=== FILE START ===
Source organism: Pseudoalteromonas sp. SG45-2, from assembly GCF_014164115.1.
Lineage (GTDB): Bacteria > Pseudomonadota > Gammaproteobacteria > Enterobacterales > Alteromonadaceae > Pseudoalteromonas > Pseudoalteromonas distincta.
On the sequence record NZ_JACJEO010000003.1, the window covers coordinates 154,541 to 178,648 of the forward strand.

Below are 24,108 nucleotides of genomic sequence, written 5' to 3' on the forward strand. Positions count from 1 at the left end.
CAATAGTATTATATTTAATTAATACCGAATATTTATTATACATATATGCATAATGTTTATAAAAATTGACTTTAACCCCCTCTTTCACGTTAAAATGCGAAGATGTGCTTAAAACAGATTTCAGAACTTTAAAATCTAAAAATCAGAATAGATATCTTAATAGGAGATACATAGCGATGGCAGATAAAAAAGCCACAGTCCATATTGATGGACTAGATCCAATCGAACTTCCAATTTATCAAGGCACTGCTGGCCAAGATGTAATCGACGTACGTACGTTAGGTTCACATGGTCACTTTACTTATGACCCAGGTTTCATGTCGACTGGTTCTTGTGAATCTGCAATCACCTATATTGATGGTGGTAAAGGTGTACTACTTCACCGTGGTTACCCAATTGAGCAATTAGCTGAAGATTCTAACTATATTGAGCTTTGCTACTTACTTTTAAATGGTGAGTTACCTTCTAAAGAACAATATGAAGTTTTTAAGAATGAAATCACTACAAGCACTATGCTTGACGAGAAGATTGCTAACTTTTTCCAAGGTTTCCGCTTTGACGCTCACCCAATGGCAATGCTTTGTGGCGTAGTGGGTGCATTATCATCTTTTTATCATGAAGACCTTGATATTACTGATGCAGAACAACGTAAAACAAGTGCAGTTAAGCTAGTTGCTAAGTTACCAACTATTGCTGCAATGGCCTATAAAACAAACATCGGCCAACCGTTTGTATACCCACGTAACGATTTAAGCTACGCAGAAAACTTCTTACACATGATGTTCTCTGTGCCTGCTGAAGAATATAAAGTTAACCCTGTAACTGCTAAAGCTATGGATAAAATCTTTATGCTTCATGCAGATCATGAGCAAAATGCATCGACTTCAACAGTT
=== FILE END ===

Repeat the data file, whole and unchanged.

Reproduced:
Source organism: Pseudoalteromonas sp. SG45-2, from assembly GCF_014164115.1.
Lineage (GTDB): Bacteria > Pseudomonadota > Gammaproteobacteria > Enterobacterales > Alteromonadaceae > Pseudoalteromonas > Pseudoalteromonas distincta.
On the sequence record NZ_JACJEO010000003.1, the window covers coordinates 154,541 to 178,648 of the forward strand.

Below are 24,108 nucleotides of genomic sequence, written 5' to 3' on the forward strand. Positions count from 1 at the left end.
CAATAGTATTATATTTAATTAATACCGAATATTTATTATACATATATGCATAATGTTTATAAAAATTGACTTTAACCCCCTCTTTCACGTTAAAATGCGAAGATGTGCTTAAAACAGATTTCAGAACTTTAAAATCTAAAAATCAGAATAGATATCTTAATAGGAGATACATAGCGATGGCAGATAAAAAAGCCACAGTCCATATTGATGGACTAGATCCAATCGAACTTCCAATTTATCAAGGCACTGCTGGCCAAGATGTAATCGACGTACGTACGTTAGGTTCACATGGTCACTTTACTTATGACCCAGGTTTCATGTCGACTGGTTCTTGTGAATCTGCAATCACCTATATTGATGGTGGTAAAGGTGTACTACTTCACCGTGGTTACCCAATTGAGCAATTAGCTGAAGATTCTAACTATATTGAGCTTTGCTACTTACTTTTAAATGGTGAGTTACCTTCTAAAGAACAATATGAAGTTTTTAAGAATGAAATCACTACAAGCACTATGCTTGACGAGAAGATTGCTAACTTTTTCCAAGGTTTCCGCTTTGACGCTCACCCAATGGCAATGCTTTGTGGCGTAGTGGGTGCATTATCATCTTTTTATCATGAAGACCTTGATATTACTGATGCAGAACAACGTAAAACAAGTGCAGTTAAGCTAGTTGCTAAGTTACCAACTATTGCTGCAATGGCCTATAAAACAAACATCGGCCAACCGTTTGTATACCCACGTAACGATTTAAGCTACGCAGAAAACTTCTTACACATGATGTTCTCTGTGCCTGCTGAAGAATATAAAGTTAACCCTGTAACTGCTAAAGCTATGGATAAAATCTTTATGCTTCATGCAGATCATGAGCAAAATGCATCGACTTCAACAGTT